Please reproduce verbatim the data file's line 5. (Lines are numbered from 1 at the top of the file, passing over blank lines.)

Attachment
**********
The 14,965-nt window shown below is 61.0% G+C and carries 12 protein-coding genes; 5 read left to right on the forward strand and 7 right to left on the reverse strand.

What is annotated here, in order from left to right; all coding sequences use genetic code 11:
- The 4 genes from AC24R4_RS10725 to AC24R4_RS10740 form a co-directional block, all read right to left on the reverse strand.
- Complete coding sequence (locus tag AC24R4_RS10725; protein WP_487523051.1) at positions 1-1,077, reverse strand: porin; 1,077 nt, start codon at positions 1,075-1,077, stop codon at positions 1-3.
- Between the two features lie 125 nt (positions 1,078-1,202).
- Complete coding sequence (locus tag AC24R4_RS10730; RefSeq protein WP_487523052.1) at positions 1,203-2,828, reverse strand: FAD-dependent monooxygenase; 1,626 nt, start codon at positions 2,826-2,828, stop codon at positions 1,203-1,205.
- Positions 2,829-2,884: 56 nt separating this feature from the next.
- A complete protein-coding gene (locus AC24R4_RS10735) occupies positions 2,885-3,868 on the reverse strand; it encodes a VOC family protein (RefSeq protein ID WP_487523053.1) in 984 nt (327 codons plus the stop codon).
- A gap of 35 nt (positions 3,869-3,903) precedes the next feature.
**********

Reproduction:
- Between the two features lie 125 nt (positions 1,078-1,202).